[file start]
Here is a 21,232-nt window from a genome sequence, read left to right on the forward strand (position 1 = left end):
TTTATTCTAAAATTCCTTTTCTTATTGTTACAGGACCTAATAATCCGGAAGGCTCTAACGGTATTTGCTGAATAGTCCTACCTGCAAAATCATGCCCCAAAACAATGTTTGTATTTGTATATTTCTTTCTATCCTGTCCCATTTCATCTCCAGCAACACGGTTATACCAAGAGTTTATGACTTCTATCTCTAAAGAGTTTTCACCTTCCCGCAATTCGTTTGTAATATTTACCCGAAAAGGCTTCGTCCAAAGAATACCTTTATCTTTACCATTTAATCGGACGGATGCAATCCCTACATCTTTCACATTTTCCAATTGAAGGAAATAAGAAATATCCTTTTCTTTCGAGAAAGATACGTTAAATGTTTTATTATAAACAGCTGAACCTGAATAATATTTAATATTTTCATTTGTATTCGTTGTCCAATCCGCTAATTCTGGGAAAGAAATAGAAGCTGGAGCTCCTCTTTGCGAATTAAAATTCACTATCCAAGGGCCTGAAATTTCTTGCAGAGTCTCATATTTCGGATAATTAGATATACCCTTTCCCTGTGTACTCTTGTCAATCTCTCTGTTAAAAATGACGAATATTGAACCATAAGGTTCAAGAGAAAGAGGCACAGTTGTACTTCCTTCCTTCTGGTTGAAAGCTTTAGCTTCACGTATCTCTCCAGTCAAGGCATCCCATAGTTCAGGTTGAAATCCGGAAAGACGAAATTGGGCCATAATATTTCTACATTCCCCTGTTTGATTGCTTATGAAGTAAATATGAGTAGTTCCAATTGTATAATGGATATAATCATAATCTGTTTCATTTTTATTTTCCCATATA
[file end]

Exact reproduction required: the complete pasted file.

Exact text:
Here is a 21,232-nt window from a genome sequence, read left to right on the forward strand (position 1 = left end):
TTTATTCTAAAATTCCTTTTCTTATTGTTACAGGACCTAATAATCCGGAAGGCTCTAACGGTATTTGCTGAATAGTCCTACCTGCAAAATCATGCCCCAAAACAATGTTTGTATTTGTATATTTCTTTCTATCCTGTCCCATTTCATCTCCAGCAACACGGTTATACCAAGAGTTTATGACTTCTATCTCTAAAGAGTTTTCACCTTCCCGCAATTCGTTTGTAATATTTACCCGAAAAGGCTTCGTCCAAAGAATACCTTTATCTTTACCATTTAATCGGACGGATGCAATCCCTACATCTTTCACATTTTCCAATTGAAGGAAATAAGAAATATCCTTTTCTTTCGAGAAAGATACGTTAAATGTTTTATTATAAACAGCTGAACCTGAATAATATTTAATATTTTCATTTGTATTCGTTGTCCAATCCGCTAATTCTGGGAAAGAAATAGAAGCTGGAGCTCCTCTTTGCGAATTAAAATTCACTATCCAAGGGCCTGAAATTTCTTGCAGAGTCTCATATTTCGGATAATTAGATATACCCTTTCCCTGTGTACTCTTGTCAATCTCTCTGTTAAAAATGACGAATATTGAACCATAAGGTTCAAGAGAAAGAGGCACAGTTGTACTTCCTTCCTTCTGGTTGAAAGCTTTAGCTTCACGTATCTCTCCAGTCAAGGCATCCCATAGTTCAGGTTGAAATCCGGAAAGACGAAATTGGGCCATAATATTTCTACATTCCCCTGTTTGATTGCTTATGAAGTAAATATGAGTAGTTCCAATTGTATAATGGATATAATCATAATCTGTTTCATTTTTATTTTCCCATATA